Flower vase with engraved floral design,crackled white glaze

ITAYA, Hazan1932

The University Art Museum, Tokyo University of the Arts

The University Art Museum, Tokyo University of the Arts
Taito City, Japan

The skill of an artist who once studied sculpture has borne fruit in the delicate carved designs of hydrangeas and daffodils. The faint warmth of the semi-trasparent glaze is also appealing.

One of Itaya Hazan’s accomplishments was to elevate ceramics from a field of artisans and industry to a field of art. He enrolled in the sculpture course at the Tokyo Fine Arts School immediately after its establishement and graduated in 1894. His career as a ceramic artist began only after he had worked for a time as a teacher of sculpture and ceramics at the Ishikawa Prefectural Technical School and built a kiln on property he rented in the Tabata area of Tokyo in 1904. He finally produced his first works there two years later. The story of the dire poverty he endured around this time to devote himself to his art, including how he raised money for fuel for his kiln, has become legendary. His art name, Hazan, was taken from Tsukubasan, a mountain near his home town. The actual forming of Hazan’s works was left to his assistant Genda Ichimatsu, who shared both joy and hardship with him for over fifty years. Hazan himself poured his energies, both physical and mental, into the shapes and desings of his works, producing an enormous number of preliminary drawings.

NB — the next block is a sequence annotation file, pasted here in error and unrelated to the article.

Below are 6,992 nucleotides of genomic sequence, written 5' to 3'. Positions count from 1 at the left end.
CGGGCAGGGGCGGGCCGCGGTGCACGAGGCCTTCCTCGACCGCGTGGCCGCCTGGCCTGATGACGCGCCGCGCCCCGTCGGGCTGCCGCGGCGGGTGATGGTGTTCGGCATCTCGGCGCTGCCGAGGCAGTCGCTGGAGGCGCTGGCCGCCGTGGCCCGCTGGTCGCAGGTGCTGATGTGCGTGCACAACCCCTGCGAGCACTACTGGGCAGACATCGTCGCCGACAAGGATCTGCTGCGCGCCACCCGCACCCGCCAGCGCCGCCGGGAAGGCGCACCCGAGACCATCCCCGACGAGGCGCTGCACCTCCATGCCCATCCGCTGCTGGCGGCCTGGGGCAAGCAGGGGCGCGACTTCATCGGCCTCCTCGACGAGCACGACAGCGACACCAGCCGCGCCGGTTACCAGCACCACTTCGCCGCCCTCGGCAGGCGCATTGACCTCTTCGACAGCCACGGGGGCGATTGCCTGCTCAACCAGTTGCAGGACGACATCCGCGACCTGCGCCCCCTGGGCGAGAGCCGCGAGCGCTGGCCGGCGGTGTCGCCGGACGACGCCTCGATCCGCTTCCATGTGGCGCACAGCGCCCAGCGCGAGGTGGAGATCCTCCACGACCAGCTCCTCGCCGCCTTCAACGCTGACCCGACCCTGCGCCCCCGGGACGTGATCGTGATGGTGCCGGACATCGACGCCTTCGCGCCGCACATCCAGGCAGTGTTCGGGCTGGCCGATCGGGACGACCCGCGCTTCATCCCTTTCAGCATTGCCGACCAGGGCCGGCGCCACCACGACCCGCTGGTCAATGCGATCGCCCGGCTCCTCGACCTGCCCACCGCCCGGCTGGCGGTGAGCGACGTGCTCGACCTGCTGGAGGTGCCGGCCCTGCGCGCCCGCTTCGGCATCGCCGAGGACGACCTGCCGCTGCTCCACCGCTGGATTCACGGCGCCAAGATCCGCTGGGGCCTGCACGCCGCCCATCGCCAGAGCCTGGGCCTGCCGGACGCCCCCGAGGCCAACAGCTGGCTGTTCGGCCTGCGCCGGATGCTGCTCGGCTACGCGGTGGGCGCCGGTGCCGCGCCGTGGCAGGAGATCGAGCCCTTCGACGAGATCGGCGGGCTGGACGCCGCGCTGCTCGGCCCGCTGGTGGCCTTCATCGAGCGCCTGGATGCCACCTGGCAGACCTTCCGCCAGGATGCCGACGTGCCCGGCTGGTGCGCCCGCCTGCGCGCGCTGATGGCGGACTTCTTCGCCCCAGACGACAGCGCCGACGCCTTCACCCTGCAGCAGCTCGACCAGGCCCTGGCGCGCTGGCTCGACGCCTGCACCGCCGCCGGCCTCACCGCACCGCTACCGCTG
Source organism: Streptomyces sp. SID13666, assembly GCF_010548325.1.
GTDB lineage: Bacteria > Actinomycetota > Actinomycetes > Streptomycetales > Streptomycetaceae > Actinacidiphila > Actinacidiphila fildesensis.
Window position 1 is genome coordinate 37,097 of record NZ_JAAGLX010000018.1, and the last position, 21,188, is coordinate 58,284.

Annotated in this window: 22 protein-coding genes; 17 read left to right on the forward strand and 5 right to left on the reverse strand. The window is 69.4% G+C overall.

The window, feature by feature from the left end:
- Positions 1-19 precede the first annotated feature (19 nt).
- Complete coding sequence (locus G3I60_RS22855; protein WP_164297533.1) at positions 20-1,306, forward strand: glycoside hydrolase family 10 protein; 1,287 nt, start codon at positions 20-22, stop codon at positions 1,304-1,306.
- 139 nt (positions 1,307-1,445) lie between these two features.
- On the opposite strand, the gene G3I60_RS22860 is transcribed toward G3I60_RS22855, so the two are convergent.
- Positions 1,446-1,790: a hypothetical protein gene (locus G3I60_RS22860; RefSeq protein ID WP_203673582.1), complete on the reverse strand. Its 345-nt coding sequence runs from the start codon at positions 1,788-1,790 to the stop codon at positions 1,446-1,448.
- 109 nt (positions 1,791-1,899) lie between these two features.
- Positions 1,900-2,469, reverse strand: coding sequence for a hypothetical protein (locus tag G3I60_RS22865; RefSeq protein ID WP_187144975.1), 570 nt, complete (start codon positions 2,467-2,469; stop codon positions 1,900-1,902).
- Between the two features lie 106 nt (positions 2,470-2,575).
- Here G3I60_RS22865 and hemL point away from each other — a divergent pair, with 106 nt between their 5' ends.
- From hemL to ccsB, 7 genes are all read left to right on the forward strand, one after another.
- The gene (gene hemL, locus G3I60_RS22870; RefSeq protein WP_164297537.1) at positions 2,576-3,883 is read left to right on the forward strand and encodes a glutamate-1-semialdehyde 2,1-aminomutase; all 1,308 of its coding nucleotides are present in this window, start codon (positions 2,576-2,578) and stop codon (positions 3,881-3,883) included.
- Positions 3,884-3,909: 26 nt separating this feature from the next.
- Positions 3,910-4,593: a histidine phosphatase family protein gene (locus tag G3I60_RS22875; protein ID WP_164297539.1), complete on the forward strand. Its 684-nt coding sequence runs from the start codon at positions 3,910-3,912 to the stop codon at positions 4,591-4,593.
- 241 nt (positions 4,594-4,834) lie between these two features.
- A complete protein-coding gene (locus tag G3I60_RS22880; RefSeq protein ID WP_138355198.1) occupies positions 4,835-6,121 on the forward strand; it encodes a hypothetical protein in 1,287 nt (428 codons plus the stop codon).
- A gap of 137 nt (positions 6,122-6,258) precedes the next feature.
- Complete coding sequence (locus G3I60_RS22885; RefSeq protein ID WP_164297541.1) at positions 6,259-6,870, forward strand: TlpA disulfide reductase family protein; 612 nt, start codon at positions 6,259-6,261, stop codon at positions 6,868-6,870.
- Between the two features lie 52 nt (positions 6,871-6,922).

The work shown here is a masterpiece in which Hazan’s skill at plastic surface design stands out. After the vase was formed on a potter’s wheel, its surface was lightly carved with large floral designs (hydrangeas, daffodils, peonies, cotton roses, etc.), as if in relief. Light colors were applied to the floweres, and then the entire vase was covered with semi-transparent glaze, generating an overall gentle sense of presence. This work exhibited at the 13th Teiten exhibition of 1932 and was purchased the same year. (Writer : Jun’ichi Takeuchi Source : Selected Masterpieces from The University Art Museum, Tokyo National University of Fine Arts and Music: Grand Opening Exhibition, The University Art Museum, Tokyo National University of Fine Arts and Music, 1999)


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